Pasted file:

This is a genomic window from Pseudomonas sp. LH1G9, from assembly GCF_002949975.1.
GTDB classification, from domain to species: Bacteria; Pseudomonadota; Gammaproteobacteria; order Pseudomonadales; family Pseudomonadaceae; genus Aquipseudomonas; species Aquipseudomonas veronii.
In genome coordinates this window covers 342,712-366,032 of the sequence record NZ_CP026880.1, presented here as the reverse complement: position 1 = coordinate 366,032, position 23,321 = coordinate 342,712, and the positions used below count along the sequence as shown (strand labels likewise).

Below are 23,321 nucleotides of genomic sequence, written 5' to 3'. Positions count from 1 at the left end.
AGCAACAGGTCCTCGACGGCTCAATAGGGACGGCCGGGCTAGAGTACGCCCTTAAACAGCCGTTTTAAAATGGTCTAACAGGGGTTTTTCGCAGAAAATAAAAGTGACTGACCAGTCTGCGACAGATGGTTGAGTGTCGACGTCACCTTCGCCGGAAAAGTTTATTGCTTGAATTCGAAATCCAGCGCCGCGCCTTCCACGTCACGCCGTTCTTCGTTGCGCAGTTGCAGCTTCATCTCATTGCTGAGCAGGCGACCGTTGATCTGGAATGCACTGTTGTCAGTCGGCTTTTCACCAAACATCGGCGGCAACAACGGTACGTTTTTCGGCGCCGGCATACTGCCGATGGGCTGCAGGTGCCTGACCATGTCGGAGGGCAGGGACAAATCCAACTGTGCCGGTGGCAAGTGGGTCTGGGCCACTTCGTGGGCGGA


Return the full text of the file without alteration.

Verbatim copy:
This is a genomic window from Pseudomonas sp. LH1G9, from assembly GCF_002949975.1.
GTDB classification, from domain to species: Bacteria; Pseudomonadota; Gammaproteobacteria; order Pseudomonadales; family Pseudomonadaceae; genus Aquipseudomonas; species Aquipseudomonas veronii.
In genome coordinates this window covers 342,712-366,032 of the sequence record NZ_CP026880.1, presented here as the reverse complement: position 1 = coordinate 366,032, position 23,321 = coordinate 342,712, and the positions used below count along the sequence as shown (strand labels likewise).

Below are 23,321 nucleotides of genomic sequence, written 5' to 3'. Positions count from 1 at the left end.
AGCAACAGGTCCTCGACGGCTCAATAGGGACGGCCGGGCTAGAGTACGCCCTTAAACAGCCGTTTTAAAATGGTCTAACAGGGGTTTTTCGCAGAAAATAAAAGTGACTGACCAGTCTGCGACAGATGGTTGAGTGTCGACGTCACCTTCGCCGGAAAAGTTTATTGCTTGAATTCGAAATCCAGCGCCGCGCCTTCCACGTCACGCCGTTCTTCGTTGCGCAGTTGCAGCTTCATCTCATTGCTGAGCAGGCGACCGTTGATCTGGAATGCACTGTTGTCAGTCGGCTTTTCACCAAACATCGGCGGCAACAACGGTACGTTTTTCGGCGCCGGCATACTGCCGATGGGCTGCAGGTGCCTGACCATGTCGGAGGGCAGGGACAAATCCAACTGTGCCGGTGGCAAGTGGGTCTGGGCCACTTCGTGGGCGGA